This philosophy states that to understand an issue, one must go to the actual place (genba), look at the source (genbutsu), and observe the facts (genjitsu) for yourself.
The place where I learned the most as an engineer, was the time when I worked at one of the most successful Japanese automobile companies. Though I was fortunate enough to shadow many sensei (mentor), I was told in almost every occasion that if I was going to seek answers, I need to “gemba check”.
Gemba (also called genba) is a Japanese phrase which means “the actual place”. In lean principle it represents where the action is taking place and in essence it is where the source of the answer is.
An engineer or technician, usually the good ones, often oversights the operator of a piece of equipment, without realizing how much insights one possesses through his/her day-in-day-out interaction with it. As such, “Gemba” in a broader sense, means “go to the actual place, talk to the people at the actual place, and respect the people at the actual place.”
While we are all readjusting to the new normal under COVID-19, service engineers and technicians need to rethink what is the best way to continue to deliver good service if going to the actual place may not be a possible solution.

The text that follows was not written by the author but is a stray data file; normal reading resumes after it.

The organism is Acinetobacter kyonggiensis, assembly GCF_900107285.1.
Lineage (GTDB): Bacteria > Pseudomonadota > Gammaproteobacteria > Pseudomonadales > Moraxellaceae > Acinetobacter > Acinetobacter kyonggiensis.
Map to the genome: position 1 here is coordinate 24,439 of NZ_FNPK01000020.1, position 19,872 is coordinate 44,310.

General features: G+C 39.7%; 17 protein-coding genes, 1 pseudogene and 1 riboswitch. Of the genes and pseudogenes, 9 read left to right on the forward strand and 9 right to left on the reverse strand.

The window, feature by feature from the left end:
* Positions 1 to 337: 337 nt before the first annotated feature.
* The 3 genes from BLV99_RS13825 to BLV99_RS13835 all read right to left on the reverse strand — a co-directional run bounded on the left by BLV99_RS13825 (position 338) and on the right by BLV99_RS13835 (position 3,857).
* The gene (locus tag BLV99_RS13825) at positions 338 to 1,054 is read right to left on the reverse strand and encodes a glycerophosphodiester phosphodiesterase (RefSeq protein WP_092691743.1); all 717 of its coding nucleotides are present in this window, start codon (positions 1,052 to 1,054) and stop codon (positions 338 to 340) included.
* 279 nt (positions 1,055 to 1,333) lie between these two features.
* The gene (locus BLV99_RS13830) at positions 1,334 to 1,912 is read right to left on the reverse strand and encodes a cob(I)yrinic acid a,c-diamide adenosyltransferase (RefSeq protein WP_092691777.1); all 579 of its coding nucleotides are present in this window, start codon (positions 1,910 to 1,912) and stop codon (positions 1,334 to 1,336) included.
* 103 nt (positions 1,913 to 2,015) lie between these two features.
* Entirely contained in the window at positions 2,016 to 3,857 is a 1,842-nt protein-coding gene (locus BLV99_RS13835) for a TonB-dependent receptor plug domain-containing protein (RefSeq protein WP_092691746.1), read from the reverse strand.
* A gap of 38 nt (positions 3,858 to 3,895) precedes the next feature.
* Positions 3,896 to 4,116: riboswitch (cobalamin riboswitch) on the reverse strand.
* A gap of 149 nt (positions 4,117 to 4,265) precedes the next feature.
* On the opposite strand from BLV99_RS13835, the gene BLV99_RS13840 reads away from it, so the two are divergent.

Part of the reasons why we developed Cyclops AR is to help industrial service engineers / technicians to continue to maintain service quality while having the ability to collaborate remotely with the on-site / frontline worker. Through collaboration among them, service jobs can be accomplished more efficiently and instantly without having to worry about travel restrictions. It is an technology platform with enablers such as video conferencing, AR, Industrial IoT, integrated in a way that is user (engineer, technician, frontline worker) centric and empower them to deal with equipment issues faster and easier.
Learn more about gemba philosophy: